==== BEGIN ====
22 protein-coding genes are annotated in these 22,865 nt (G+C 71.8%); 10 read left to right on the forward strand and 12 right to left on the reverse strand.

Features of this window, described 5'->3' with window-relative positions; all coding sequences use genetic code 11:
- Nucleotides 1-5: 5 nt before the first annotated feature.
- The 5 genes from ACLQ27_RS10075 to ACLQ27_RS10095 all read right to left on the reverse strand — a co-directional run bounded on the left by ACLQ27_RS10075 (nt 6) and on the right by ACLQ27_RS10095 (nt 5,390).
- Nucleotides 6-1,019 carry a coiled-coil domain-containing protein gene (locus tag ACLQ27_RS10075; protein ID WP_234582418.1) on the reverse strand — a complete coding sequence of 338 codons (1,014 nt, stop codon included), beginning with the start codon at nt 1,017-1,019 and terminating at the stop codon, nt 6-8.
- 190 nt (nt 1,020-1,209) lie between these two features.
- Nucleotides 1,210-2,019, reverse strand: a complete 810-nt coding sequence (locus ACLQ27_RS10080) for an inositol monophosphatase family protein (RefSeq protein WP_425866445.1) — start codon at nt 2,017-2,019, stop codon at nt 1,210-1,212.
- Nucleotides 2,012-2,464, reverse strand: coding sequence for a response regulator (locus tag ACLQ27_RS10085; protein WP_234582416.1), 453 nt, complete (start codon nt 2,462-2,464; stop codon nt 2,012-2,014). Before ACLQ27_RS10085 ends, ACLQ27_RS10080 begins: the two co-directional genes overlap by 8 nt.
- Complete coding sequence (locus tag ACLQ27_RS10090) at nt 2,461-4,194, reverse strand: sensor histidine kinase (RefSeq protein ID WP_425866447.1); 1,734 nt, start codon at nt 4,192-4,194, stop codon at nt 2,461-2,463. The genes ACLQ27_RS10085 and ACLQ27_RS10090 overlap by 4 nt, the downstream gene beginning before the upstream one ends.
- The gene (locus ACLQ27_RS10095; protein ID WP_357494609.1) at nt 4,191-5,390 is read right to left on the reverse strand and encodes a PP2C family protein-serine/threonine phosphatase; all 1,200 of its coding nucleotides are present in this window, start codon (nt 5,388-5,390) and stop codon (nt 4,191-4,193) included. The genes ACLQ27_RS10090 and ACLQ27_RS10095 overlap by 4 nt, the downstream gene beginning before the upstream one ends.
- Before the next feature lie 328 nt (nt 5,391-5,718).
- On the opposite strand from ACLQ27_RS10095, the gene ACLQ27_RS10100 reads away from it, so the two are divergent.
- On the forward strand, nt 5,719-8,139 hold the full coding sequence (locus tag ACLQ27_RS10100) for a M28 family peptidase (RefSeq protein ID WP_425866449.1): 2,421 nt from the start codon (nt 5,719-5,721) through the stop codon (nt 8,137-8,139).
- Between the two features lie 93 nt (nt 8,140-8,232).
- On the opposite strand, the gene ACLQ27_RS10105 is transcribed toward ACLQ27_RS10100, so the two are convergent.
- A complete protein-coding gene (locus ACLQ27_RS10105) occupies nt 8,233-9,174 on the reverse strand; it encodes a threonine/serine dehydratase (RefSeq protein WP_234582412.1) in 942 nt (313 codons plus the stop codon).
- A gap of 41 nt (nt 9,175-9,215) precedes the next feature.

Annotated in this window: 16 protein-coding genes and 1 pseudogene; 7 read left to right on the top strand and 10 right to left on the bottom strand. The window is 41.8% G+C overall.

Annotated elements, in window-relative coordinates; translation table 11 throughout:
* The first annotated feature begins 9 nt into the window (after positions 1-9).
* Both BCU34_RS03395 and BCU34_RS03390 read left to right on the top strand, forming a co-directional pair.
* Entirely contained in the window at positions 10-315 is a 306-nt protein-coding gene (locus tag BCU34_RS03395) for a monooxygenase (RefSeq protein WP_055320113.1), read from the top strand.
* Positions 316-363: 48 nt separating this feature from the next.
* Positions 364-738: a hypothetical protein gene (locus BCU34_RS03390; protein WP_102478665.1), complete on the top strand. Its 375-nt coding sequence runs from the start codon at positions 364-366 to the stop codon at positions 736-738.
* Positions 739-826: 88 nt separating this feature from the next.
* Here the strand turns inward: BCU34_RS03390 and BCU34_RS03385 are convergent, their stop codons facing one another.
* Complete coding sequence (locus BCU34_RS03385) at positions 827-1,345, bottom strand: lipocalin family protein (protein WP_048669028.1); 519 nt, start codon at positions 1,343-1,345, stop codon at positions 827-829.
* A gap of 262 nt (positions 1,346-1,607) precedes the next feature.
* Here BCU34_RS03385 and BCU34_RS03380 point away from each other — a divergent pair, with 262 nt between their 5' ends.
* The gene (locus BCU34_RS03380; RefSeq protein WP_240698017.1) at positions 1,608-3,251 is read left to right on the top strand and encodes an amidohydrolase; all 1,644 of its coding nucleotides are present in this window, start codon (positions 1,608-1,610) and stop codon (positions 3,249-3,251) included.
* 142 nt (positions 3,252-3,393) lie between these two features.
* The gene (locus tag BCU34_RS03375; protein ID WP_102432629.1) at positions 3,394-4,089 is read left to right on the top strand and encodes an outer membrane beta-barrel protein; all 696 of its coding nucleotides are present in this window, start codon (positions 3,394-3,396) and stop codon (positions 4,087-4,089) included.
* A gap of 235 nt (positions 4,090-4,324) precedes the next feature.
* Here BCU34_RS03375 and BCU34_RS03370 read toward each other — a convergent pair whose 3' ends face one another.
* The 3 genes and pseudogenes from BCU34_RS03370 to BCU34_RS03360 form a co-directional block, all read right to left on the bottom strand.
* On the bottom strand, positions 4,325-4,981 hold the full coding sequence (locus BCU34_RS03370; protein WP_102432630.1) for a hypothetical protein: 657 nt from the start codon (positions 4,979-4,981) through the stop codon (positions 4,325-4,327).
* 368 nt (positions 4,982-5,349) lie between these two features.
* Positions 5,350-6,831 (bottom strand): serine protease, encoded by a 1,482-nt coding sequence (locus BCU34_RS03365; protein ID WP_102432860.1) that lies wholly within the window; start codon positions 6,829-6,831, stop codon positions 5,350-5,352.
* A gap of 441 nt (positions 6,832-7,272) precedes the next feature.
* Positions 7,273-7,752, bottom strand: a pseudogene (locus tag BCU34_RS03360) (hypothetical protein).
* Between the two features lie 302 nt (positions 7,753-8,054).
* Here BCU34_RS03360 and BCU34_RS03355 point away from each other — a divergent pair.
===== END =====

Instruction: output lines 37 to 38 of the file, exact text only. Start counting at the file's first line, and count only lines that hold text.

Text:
* 368 nt (positions 4,982-5,349) lie between these two features.
* Positions 5,350-6,831 (bottom strand): serine protease, encoded by a 1,482-nt coding sequence (locus BCU34_RS03365; protein ID WP_102432860.1) that lies wholly within the window; start codon positions 6,829-6,831, stop codon positions 5,350-5,352.